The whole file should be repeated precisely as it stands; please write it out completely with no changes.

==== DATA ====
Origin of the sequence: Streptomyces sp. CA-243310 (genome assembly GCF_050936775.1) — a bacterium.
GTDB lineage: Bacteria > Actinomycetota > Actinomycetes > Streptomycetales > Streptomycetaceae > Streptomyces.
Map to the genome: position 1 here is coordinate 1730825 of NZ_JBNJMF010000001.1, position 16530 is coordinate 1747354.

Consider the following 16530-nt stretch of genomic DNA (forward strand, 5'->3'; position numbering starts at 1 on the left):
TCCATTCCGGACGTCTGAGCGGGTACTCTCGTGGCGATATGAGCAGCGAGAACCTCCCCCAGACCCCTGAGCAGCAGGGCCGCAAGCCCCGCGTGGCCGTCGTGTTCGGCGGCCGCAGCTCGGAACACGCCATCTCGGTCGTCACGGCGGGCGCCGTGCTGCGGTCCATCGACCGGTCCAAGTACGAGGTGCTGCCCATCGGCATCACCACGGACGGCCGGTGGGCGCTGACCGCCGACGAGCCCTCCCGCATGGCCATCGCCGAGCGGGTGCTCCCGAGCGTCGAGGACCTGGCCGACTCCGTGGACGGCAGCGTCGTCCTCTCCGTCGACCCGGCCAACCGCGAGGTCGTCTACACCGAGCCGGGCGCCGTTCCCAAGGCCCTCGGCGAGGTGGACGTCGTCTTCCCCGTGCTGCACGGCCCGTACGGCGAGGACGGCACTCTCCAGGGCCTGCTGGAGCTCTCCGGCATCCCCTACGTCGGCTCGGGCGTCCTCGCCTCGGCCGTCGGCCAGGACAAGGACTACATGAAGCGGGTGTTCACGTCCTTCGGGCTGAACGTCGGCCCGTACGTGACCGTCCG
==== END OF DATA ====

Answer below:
Origin of the sequence: Streptomyces sp. CA-243310 (genome assembly GCF_050936775.1) — a bacterium.
GTDB lineage: Bacteria > Actinomycetota > Actinomycetes > Streptomycetales > Streptomycetaceae > Streptomyces.
Map to the genome: position 1 here is coordinate 1730825 of NZ_JBNJMF010000001.1, position 16530 is coordinate 1747354.

Consider the following 16530-nt stretch of genomic DNA (forward strand, 5'->3'; position numbering starts at 1 on the left):
TCCATTCCGGACGTCTGAGCGGGTACTCTCGTGGCGATATGAGCAGCGAGAACCTCCCCCAGACCCCTGAGCAGCAGGGCCGCAAGCCCCGCGTGGCCGTCGTGTTCGGCGGCCGCAGCTCGGAACACGCCATCTCGGTCGTCACGGCGGGCGCCGTGCTGCGGTCCATCGACCGGTCCAAGTACGAGGTGCTGCCCATCGGCATCACCACGGACGGCCGGTGGGCGCTGACCGCCGACGAGCCCTCCCGCATGGCCATCGCCGAGCGGGTGCTCCCGAGCGTCGAGGACCTGGCCGACTCCGTGGACGGCAGCGTCGTCCTCTCCGTCGACCCGGCCAACCGCGAGGTCGTCTACACCGAGCCGGGCGCCGTTCCCAAGGCCCTCGGCGAGGTGGACGTCGTCTTCCCCGTGCTGCACGGCCCGTACGGCGAGGACGGCACTCTCCAGGGCCTGCTGGAGCTCTCCGGCATCCCCTACGTCGGCTCGGGCGTCCTCGCCTCGGCCGTCGGCCAGGACAAGGACTACATGAAGCGGGTGTTCACGTCCTTCGGGCTGAACGTCGGCCCGTACGTGACCGTCCG